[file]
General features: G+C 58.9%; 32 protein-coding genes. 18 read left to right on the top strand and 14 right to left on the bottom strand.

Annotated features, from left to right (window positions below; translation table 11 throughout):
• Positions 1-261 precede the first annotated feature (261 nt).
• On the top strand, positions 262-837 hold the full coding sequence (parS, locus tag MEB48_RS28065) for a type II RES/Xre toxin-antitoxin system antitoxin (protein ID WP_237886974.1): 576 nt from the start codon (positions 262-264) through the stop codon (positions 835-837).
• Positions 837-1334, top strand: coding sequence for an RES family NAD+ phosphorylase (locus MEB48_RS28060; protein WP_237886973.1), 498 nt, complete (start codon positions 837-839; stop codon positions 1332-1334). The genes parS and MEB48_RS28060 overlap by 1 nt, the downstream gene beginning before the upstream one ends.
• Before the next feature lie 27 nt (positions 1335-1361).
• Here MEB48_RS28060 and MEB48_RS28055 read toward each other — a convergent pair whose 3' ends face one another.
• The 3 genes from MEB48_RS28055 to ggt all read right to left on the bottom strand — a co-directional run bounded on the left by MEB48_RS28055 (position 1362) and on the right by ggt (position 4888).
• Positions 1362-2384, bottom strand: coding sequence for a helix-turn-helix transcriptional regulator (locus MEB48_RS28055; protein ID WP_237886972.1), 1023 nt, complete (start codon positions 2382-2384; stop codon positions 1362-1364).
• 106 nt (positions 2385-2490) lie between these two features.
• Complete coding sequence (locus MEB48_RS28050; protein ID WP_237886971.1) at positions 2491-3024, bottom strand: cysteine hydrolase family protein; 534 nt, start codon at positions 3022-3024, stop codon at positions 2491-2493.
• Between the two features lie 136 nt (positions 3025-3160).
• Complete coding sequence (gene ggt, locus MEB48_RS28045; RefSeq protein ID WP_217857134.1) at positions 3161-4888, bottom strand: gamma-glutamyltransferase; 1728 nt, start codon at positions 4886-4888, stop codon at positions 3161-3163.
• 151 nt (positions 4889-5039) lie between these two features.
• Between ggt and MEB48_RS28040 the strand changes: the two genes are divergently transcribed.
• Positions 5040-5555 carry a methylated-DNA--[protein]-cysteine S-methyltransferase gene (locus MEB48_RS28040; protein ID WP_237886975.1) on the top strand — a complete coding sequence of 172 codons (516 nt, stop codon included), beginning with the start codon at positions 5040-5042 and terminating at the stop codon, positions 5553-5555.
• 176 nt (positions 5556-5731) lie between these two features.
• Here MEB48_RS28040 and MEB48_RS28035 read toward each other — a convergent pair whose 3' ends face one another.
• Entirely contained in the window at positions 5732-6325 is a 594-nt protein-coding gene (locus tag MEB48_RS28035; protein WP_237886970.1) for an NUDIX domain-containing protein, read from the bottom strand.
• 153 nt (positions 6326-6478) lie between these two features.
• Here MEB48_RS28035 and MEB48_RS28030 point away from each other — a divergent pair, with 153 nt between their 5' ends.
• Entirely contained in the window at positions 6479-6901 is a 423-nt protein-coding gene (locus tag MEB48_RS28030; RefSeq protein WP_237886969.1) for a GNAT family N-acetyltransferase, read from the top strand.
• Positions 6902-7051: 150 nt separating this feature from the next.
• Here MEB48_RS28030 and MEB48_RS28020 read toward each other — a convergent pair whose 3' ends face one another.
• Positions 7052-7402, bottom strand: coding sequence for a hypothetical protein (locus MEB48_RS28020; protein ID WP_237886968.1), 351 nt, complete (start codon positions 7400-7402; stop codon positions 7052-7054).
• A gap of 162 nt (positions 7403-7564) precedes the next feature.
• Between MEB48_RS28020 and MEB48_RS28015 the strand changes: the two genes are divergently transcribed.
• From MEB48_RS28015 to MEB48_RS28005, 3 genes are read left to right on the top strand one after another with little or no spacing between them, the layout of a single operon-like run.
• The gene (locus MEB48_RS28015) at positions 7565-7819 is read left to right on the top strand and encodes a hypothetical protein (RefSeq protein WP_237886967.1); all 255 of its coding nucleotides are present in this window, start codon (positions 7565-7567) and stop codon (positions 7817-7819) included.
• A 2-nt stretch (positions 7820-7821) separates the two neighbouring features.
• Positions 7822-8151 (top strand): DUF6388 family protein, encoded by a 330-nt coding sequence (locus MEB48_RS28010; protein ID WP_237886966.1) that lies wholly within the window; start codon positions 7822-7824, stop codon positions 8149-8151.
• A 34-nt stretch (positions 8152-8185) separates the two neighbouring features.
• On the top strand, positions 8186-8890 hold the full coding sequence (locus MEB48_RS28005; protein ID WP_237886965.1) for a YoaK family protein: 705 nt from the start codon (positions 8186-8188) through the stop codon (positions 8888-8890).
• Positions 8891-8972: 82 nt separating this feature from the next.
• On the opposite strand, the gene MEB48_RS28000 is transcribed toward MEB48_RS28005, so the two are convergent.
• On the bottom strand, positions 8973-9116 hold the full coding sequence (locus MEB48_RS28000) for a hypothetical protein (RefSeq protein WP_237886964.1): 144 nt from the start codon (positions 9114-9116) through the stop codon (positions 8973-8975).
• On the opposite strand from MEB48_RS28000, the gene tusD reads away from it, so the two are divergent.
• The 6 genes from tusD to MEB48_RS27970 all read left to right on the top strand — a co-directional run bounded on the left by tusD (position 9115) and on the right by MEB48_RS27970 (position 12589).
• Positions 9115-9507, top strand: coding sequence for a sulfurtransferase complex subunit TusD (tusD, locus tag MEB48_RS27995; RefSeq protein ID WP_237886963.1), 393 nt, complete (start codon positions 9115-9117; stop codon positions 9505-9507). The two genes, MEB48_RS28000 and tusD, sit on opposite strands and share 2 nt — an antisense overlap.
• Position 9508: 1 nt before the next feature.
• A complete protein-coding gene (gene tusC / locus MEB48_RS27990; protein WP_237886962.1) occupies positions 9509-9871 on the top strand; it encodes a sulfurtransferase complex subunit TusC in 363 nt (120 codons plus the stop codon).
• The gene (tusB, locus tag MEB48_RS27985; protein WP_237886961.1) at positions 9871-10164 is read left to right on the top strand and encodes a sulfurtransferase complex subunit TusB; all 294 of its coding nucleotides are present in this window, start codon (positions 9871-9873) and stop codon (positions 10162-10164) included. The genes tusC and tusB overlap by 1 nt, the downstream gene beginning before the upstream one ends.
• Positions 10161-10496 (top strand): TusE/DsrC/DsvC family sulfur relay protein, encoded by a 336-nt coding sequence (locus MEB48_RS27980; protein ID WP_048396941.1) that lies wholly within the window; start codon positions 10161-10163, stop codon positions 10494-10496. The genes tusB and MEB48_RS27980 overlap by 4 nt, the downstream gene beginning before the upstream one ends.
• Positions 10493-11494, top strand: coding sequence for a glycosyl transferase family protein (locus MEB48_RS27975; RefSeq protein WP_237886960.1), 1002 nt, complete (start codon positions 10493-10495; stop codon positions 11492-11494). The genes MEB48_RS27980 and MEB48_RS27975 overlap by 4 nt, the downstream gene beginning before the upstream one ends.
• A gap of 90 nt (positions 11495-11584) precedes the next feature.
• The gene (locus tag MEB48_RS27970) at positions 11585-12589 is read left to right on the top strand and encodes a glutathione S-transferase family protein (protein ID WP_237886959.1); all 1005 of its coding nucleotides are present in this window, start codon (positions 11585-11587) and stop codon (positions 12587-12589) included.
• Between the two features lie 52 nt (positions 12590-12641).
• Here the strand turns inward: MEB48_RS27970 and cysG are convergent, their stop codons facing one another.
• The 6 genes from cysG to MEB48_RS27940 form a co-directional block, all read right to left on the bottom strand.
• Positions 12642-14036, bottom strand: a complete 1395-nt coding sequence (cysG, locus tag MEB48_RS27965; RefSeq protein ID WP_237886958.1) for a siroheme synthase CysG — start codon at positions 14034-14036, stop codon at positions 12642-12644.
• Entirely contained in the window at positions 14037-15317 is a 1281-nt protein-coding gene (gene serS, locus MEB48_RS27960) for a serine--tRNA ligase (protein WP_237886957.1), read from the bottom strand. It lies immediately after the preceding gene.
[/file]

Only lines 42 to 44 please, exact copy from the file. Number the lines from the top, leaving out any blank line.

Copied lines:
• The gene (tusB, locus tag MEB48_RS27985; protein WP_237886961.1) at positions 9871-10164 is read left to right on the top strand and encodes a sulfurtransferase complex subunit TusB; all 294 of its coding nucleotides are present in this window, start codon (positions 9871-9873) and stop codon (positions 10162-10164) included. The genes tusC and tusB overlap by 1 nt, the downstream gene beginning before the upstream one ends.
• Positions 10161-10496 (top strand): TusE/DsrC/DsvC family sulfur relay protein, encoded by a 336-nt coding sequence (locus MEB48_RS27980; protein ID WP_048396941.1) that lies wholly within the window; start codon positions 10161-10163, stop codon positions 10494-10496. The genes tusB and MEB48_RS27980 overlap by 4 nt, the downstream gene beginning before the upstream one ends.
• Positions 10493-11494, top strand: coding sequence for a glycosyl transferase family protein (locus MEB48_RS27975; RefSeq protein WP_237886960.1), 1002 nt, complete (start codon positions 10493-10495; stop codon positions 11492-11494). The genes MEB48_RS27980 and MEB48_RS27975 overlap by 4 nt, the downstream gene beginning before the upstream one ends.